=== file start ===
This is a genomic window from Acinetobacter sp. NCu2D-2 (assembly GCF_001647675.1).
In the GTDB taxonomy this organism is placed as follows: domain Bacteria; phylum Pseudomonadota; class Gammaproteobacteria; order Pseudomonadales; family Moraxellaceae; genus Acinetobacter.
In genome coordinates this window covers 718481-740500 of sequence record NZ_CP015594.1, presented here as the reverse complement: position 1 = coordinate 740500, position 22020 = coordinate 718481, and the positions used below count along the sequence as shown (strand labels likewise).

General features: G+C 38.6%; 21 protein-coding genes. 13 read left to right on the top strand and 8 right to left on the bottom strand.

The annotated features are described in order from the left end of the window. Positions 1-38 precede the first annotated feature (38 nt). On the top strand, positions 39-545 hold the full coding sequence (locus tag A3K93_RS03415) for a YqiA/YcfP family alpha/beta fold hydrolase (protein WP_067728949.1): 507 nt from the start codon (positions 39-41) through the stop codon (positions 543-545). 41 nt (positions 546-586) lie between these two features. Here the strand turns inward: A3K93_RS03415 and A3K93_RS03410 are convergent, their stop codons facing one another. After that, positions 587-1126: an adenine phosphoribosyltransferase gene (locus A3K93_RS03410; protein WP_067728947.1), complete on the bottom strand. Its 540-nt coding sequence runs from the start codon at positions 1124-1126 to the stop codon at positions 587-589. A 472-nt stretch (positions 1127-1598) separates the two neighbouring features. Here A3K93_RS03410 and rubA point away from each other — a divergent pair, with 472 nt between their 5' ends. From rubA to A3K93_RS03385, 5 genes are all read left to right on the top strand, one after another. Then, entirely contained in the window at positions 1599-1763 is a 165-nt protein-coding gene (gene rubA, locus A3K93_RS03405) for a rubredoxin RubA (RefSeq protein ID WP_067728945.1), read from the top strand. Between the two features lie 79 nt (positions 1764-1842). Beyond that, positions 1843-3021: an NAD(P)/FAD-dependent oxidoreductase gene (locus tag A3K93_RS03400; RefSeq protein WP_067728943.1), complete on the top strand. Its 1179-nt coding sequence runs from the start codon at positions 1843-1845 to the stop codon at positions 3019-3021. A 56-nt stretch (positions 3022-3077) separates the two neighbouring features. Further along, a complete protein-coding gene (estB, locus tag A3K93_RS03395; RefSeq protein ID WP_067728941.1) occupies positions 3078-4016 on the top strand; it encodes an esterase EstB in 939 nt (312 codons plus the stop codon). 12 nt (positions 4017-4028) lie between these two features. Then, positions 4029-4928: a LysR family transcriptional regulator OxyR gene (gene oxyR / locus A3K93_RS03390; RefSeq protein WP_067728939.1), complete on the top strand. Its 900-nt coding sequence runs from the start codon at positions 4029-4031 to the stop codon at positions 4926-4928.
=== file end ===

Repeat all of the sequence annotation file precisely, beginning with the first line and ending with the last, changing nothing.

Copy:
This is a genomic window from Acinetobacter sp. NCu2D-2 (assembly GCF_001647675.1).
In the GTDB taxonomy this organism is placed as follows: domain Bacteria; phylum Pseudomonadota; class Gammaproteobacteria; order Pseudomonadales; family Moraxellaceae; genus Acinetobacter.
In genome coordinates this window covers 718481-740500 of sequence record NZ_CP015594.1, presented here as the reverse complement: position 1 = coordinate 740500, position 22020 = coordinate 718481, and the positions used below count along the sequence as shown (strand labels likewise).

General features: G+C 38.6%; 21 protein-coding genes. 13 read left to right on the top strand and 8 right to left on the bottom strand.

The annotated features are described in order from the left end of the window. Positions 1-38 precede the first annotated feature (38 nt). On the top strand, positions 39-545 hold the full coding sequence (locus tag A3K93_RS03415) for a YqiA/YcfP family alpha/beta fold hydrolase (protein WP_067728949.1): 507 nt from the start codon (positions 39-41) through the stop codon (positions 543-545). 41 nt (positions 546-586) lie between these two features. Here the strand turns inward: A3K93_RS03415 and A3K93_RS03410 are convergent, their stop codons facing one another. After that, positions 587-1126: an adenine phosphoribosyltransferase gene (locus A3K93_RS03410; protein WP_067728947.1), complete on the bottom strand. Its 540-nt coding sequence runs from the start codon at positions 1124-1126 to the stop codon at positions 587-589. A 472-nt stretch (positions 1127-1598) separates the two neighbouring features. Here A3K93_RS03410 and rubA point away from each other — a divergent pair, with 472 nt between their 5' ends. From rubA to A3K93_RS03385, 5 genes are all read left to right on the top strand, one after another. Then, entirely contained in the window at positions 1599-1763 is a 165-nt protein-coding gene (gene rubA, locus A3K93_RS03405) for a rubredoxin RubA (RefSeq protein ID WP_067728945.1), read from the top strand. Between the two features lie 79 nt (positions 1764-1842). Beyond that, positions 1843-3021: an NAD(P)/FAD-dependent oxidoreductase gene (locus tag A3K93_RS03400; RefSeq protein WP_067728943.1), complete on the top strand. Its 1179-nt coding sequence runs from the start codon at positions 1843-1845 to the stop codon at positions 3019-3021. A 56-nt stretch (positions 3022-3077) separates the two neighbouring features. Further along, a complete protein-coding gene (estB, locus tag A3K93_RS03395; RefSeq protein ID WP_067728941.1) occupies positions 3078-4016 on the top strand; it encodes an esterase EstB in 939 nt (312 codons plus the stop codon). 12 nt (positions 4017-4028) lie between these two features. Then, positions 4029-4928: a LysR family transcriptional regulator OxyR gene (gene oxyR / locus A3K93_RS03390; RefSeq protein WP_067728939.1), complete on the top strand. Its 900-nt coding sequence runs from the start codon at positions 4029-4031 to the stop codon at positions 4926-4928.